They came with a whirring, whooshing noise. Slow, steady, measured. Wings flapping. Graceful whiteness. Something other. The shock of the magic, a fairy-tale sensation. Four swans flying over the sea. We stopped talking, he and I, momentarily held rapt. Portentous. We were silenced. Privileged to share the same earth.
The portable fire wasn’t there so the life model posed half-clothed. Big boots and knickers. Erotic, the middle-aged lady with her pink plait called it. Yes. Later, drinking our coffee from flasks we talked of killing. The killing of animals. She is an ex-farmer who went to Lesotho as a volunteer. I can’t eat pork anymore, she said, not after I used to hear them squealing. Ten minutes it took them, she said, ten minutes of squealing before they died. Ducks are tough, she said, I used to put their heads in a sack and fetch the cleaver. Chickens are easy.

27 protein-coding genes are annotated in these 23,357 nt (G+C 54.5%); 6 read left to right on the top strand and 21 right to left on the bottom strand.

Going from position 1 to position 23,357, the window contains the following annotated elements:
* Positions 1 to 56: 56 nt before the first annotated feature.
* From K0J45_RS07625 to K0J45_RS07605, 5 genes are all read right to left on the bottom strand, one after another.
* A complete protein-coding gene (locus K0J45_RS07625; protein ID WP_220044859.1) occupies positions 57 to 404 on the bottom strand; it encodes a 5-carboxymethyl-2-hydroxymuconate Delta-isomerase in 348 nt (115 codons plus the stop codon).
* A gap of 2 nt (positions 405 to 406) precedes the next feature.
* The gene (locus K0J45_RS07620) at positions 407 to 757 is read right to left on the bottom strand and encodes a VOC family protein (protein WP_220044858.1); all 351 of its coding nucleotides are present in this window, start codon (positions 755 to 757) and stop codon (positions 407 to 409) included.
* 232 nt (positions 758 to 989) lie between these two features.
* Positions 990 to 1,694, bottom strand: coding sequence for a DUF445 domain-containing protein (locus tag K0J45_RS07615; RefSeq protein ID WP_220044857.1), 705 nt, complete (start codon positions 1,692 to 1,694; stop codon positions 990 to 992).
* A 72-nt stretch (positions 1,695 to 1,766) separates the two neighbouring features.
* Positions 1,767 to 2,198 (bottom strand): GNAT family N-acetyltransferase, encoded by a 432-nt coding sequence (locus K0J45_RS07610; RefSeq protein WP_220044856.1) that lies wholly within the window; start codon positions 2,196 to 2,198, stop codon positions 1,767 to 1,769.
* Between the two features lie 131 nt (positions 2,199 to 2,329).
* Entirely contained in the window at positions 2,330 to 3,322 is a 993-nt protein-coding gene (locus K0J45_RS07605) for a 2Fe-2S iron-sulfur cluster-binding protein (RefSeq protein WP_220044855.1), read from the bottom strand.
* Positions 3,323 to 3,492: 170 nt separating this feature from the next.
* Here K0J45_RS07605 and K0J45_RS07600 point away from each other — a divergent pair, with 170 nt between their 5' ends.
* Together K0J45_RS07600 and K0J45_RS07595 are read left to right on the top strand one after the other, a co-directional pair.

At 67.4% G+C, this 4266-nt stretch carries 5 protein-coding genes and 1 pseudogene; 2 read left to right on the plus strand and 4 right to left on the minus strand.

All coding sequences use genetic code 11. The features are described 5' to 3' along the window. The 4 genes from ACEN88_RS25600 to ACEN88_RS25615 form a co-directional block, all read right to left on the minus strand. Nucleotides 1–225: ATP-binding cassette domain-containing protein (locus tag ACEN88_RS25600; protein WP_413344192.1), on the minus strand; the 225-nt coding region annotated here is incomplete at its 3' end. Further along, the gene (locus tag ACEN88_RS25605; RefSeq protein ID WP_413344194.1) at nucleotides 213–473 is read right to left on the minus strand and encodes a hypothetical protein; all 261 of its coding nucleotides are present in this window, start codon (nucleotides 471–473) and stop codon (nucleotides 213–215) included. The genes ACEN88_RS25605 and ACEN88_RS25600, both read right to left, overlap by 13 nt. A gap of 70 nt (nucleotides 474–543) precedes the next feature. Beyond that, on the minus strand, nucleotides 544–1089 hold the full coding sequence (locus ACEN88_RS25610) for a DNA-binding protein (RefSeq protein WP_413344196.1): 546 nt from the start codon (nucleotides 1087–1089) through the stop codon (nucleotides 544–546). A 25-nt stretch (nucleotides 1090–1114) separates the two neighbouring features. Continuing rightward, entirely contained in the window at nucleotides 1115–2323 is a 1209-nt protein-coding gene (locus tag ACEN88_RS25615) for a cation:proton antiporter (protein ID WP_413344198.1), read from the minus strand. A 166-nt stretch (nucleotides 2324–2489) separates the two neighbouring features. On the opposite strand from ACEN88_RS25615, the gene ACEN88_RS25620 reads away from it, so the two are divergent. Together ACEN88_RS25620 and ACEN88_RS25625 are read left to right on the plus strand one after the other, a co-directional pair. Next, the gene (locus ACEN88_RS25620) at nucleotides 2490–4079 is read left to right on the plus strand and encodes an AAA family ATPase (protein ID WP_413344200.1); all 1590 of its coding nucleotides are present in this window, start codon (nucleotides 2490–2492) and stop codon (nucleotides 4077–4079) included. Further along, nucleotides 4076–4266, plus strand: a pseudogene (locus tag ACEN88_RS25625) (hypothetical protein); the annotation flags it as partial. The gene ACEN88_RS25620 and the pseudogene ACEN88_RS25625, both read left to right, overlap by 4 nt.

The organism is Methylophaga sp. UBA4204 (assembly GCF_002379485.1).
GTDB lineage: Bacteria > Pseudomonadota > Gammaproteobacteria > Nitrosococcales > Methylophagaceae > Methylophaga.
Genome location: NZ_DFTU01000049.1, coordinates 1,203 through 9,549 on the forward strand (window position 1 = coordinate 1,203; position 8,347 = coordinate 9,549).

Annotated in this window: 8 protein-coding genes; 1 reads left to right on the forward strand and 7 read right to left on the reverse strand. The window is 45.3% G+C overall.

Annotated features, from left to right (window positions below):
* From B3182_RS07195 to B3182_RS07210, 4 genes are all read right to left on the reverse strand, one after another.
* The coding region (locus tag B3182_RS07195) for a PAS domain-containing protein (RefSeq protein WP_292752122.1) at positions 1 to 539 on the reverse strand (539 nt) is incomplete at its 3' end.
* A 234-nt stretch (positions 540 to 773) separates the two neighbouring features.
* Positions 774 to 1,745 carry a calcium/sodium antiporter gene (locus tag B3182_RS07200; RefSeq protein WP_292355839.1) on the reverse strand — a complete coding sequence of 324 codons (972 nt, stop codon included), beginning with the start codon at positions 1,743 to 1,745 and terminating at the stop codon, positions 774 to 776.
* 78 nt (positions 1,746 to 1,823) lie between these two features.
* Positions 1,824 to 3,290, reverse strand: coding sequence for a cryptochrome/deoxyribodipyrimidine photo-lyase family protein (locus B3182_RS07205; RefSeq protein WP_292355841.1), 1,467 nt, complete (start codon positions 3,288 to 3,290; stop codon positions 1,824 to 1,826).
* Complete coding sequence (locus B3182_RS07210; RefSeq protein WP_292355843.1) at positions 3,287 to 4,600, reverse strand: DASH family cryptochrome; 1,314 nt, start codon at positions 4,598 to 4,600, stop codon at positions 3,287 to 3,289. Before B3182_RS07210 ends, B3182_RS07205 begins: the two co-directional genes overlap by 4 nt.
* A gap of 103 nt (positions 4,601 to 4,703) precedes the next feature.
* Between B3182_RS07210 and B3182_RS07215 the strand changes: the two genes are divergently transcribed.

Walking towards the prom in the early morning dark I see a small dog pulling and gnawing at a large piece of pizza on the road. His owner, lead in hand, calls out to him.
Listening to a programme on the radio about the effect of fundamentalist groups on Iraq. They banned crayons, the man is saying, in the schools. No colour and no art.
Fasting on brown rice. Cleaning out the coffee. No more. At least not for a while. A bowl of rice. The simplicity, the concentration of one food pleases me. But I have a choice. I know this. I think of what it must be to be hungry and eat with gratefulness. Always.